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Billy Conway plays in 2011. (Photo: Christián Lair)

Billy Conway plays in 2011. (Photo: Christián Lair)

What’s Billy Conway up to? The Morphine drummer has switched from low rock – the category invented by the famed Cambridge band – to roots music in the supergroup Cold Satellite.

The band, touring the Midwest behind the release of the album “Cavalcade” Tuesday, is formed around singer-songwriter Jeffrey Foucault and award-winning poet Lisa Olstein and includes Jeremy Moses Curtis on bass; David Goodrich on electric guitars, Nashville session veteran Alex McCollough on pedal steel and Hayward Williams on keyboards.

The album was Kickstarted in March, with 356 backers contributing $20,845 on a $15,000 goal. It’s a follow-up to the band’s eponymous 2010 album, which critic Greil Marcus said had “a country feel that puts the people who live in the Nashville charts to shame.” The band’s label is Signature Sounds, which is based in Northampton (where Foucault lives) and formed in 1995 to promote the growing acoustic scene there. Its blurb plays up folk, Americana and roots before mentioning its singer-songwriter, rock and indie strains.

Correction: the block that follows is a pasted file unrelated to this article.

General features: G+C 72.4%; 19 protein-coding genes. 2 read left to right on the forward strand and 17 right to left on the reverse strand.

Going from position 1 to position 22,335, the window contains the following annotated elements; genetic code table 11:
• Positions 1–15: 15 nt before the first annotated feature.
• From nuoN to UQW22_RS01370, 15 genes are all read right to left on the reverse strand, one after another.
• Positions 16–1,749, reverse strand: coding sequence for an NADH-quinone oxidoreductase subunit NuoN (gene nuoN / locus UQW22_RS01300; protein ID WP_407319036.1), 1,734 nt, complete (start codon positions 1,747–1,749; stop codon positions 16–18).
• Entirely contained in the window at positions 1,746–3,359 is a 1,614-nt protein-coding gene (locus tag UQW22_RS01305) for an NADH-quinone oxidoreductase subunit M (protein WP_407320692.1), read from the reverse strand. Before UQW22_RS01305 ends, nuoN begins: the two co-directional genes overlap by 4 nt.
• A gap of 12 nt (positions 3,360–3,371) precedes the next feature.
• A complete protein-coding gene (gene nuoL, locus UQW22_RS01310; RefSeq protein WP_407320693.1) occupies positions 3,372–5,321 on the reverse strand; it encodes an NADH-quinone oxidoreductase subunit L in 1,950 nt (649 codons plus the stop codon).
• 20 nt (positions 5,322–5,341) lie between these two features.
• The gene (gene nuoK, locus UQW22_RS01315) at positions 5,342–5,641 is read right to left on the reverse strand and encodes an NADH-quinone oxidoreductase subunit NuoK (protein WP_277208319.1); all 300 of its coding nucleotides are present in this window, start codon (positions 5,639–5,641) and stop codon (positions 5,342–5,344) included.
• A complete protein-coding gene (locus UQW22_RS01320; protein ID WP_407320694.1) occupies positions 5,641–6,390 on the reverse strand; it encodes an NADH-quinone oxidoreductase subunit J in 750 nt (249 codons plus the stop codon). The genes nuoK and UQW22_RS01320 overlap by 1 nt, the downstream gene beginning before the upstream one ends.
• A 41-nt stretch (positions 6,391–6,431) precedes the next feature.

But Foucault resists a roots label. “I think what sets Cold Satellite apart is the strange pairing. Lisa is a very modern writer and a rising star on the best press in the country, and this band is playing the least postmodern music possible – completely unironic, straight-up late-American rock ’n’ roll in the Crazy Horse, Creedence, Led Zeppelin, Faces vein,” he said.

Morphine also displayed a wide range of musical tastes in its 10-year run, ending when singer Mark Sandman died onstage in Italy in 1999. Its inclusion of blues, jazz, rock and beat sensibilities were shaped by its emphasis on bass, drums and saxophone, though, and Cold Satellite is, as Foucault said, much more in the vein of straight-ahead, roots-related rock.

Foucault is here for three days in August, but Cold Satellite is not. Until it tours locally, its music is available via Soundcloud and iTunes.

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